A lot of what we can learn on making structural change will come from those places in the world where there are active struggles for social and economic transformation.  The local health sector is often deeply immersed in these struggles, with their own health programs geared towards supporting the movement for social change and tackling the structural and social determinants of health.  The power of the elites, the institutions of imperialism, must be completely transformed in order to address inequalities and structural violence in health!

It is from these active struggles that we learn the role health work play in exposing and opposing structural violence, and how health work can and should contribute to liberation movements and struggles.

People Power! Is the place to start.

It is easy to find information on the internet and in textbooks on public health about doctors who gave their skills and their lives in service of the most oppressed and exploited in an alternate to biomedical medicine which many call social medicine.

Freedom fighters such as Dr. Che Guevara and Dr. Salvador Allende prioritized the struggles for national and social liberation as the first steps towards healthy communities for all.   And many Canadians will have heard of the surgeon Dr. Norman Bethune, who dedicated his medical studies and skills towards helping the Communist Party of China heal the Red Army fighters and build a national health care system for all.  However, the work of these individual doctors was not in isolation from the movements which they served! These doctors used their skills in the service of the broader aim of building people power.

In order to practice liberation medicine, we must first have a liberation movement!

What is a liberation movement?

There are two broad types of liberation movements.  Those that aim to free nations from colonial occupation and unilateral direct exploitation – often called National Liberation Movements; and those that are fundamentally anti-imperialist, internationalist movements against capitalism and the fundamental economic structures of society – often called Social Liberation Movements.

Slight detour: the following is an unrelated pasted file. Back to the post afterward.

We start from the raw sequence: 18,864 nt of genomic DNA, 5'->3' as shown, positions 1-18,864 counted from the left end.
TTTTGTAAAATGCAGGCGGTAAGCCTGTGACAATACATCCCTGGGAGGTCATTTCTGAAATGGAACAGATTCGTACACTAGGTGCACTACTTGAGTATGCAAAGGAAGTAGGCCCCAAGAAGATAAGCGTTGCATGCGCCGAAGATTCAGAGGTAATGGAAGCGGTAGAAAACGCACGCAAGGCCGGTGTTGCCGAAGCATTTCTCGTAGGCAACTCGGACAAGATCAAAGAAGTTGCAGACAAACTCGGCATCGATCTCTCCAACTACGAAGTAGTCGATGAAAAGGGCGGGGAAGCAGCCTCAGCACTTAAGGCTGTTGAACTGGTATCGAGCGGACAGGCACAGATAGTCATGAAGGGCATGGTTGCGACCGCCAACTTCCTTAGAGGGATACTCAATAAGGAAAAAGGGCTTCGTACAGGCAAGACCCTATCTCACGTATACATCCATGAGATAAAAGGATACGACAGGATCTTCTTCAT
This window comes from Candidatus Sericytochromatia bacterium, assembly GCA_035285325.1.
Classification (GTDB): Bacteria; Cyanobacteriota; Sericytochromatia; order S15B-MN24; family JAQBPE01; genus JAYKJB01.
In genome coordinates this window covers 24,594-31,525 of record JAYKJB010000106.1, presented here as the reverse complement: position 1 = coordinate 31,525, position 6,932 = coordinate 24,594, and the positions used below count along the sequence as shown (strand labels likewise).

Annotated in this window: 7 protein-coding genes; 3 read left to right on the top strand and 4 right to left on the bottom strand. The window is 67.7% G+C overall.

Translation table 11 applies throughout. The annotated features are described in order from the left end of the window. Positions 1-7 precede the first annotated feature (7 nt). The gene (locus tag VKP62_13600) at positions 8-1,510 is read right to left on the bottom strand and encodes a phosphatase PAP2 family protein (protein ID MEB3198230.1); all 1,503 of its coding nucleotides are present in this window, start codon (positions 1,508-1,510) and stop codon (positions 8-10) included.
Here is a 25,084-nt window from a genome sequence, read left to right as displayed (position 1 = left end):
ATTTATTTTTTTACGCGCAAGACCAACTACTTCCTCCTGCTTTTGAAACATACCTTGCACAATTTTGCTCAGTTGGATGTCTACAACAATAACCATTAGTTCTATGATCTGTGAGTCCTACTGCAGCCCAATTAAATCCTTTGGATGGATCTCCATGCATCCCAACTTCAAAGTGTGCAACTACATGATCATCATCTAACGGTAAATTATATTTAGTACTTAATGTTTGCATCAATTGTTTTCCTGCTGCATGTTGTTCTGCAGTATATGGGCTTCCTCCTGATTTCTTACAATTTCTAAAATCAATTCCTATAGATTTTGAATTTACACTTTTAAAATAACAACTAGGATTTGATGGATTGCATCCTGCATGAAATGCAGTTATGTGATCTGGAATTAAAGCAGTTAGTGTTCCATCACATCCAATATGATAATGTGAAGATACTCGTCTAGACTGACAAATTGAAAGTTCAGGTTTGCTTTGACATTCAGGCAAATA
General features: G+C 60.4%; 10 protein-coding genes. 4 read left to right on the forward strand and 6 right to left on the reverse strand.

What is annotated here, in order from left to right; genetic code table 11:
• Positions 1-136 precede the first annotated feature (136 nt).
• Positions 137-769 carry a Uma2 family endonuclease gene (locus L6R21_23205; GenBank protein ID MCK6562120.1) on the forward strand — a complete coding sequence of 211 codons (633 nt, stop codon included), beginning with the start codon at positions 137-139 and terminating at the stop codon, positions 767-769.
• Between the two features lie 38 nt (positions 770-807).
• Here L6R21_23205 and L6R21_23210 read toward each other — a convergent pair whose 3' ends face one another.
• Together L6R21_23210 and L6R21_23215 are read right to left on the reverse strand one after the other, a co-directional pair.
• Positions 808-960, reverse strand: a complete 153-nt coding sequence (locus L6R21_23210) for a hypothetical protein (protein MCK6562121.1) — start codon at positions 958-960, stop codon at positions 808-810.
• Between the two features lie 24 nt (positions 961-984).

We can see dozens of current examples of liberation movements, often containing elements of both national and social liberation struggles.  These movements, from Cuba and Venezuela, to Palestine, to Nepal and India, to the Philippines, and to Indigenous struggles against colonial occupation in Canada are all current examples of struggles we can support and learn from in the health sector. 

If we are to truly address the structural determinants of health, we’ve got to take a liberatory approach to our health work.

What is liberation medicine?

We understand liberation medicine to be a community-based democratic process, rather than a particular method of medical practice.  The basic building block of liberation medicine is community organization.  Barrio Nuevo in Venezuela or the Community Based Health Programs of the Philippine revolutionary movement are excellent examples of liberation medicine in action.

While liberation medicine is a long-term goal of the APH, in the short term we start now by actively engaging communities to determine their own health needs and start working towards meeting those needs in a collective fashion.